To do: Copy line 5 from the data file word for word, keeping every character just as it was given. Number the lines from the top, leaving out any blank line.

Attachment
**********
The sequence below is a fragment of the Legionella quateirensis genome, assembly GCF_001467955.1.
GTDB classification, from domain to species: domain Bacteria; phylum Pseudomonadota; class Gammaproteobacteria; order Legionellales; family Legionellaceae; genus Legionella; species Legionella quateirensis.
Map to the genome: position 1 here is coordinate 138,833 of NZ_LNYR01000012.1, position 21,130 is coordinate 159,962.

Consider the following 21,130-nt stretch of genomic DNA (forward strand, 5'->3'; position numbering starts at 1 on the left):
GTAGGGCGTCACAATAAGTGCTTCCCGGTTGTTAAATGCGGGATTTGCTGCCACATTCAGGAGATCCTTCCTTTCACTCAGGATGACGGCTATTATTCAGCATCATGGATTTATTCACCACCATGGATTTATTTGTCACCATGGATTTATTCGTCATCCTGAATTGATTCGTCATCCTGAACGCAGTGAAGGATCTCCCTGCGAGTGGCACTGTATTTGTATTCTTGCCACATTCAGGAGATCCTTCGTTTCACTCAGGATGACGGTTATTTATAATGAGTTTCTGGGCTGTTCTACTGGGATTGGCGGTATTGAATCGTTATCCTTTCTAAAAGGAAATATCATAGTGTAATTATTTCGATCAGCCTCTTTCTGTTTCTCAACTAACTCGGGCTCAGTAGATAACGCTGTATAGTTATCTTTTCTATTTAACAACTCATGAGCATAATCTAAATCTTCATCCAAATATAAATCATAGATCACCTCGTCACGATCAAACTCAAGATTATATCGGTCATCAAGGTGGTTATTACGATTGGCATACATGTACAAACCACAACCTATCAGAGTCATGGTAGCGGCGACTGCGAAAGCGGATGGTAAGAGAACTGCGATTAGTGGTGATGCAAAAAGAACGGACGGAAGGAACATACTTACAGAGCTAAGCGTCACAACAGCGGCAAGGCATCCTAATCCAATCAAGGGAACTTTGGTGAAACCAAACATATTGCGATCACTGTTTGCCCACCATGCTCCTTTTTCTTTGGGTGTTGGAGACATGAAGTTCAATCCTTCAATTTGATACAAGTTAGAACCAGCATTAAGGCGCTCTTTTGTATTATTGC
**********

GTAGGGCGTCACAATAAGTGCTTCCCGGTTGTTAAATGCGGGATTTGCTGCCACATTCAGGAGATCCTTCCTTTCACTCAGGATGACGGCTATTATTCAGCATCATGGATTTATTCACCACCATGGATTTATTTGTCACCATGGATTTATTCGTCATCCTGAATTGATTCGTCATCCTGAACGCAGTGAAGGATCTCCCTGCGAGTGGCACTGTATTTGTATTCTTGCCACATTCAGGAGATCCTTCGTTTCACTCAGGATGACGGTTATTTATAATGAGTTTCTGGGCTGTTCTACTGGGATTGGCGGTATTGAATCGTTATCCTTTCTAAAAGGAAATATCATAGTGTAATTATTTCGATCAGCCTCTTTCTGTTTCTCAACTAACTCGGGCTCAGTAGATAACGCTGTATAGTTATCTTTTCTATTTAACAACTCATGAGCATAATCTAAATCTTCATCCAAATATAAATCATAGATCACCTCGTCACGATCAAACTCAAGATTATATCGGTCATCAAGGTGGTTATTACGATTGGCATACATGTACAAACCACAACCTATCAGAGTCATGGTAGCGGCGACTGCGAAAGCGGATGGTAAGAGAACTGCGATTAGTGGTGATGCAAAAAGAACGGACGGAAGGAACATACTTACAGAGCTAAGCGTCACAACAGCGGCAAGGCATCCTAATCCAATCAAGGGAACTTTGGTGAAACCAAACATATTGCGATCACTGTTTGCCCACCATGCTCCTTTTTCTTTGGGTGTTGGAGACATGAAGTTCAATCCTTCAATTTGATACAAGTTAGAACCAGCATTAAGGCGCTCTTTTGTATTATTGC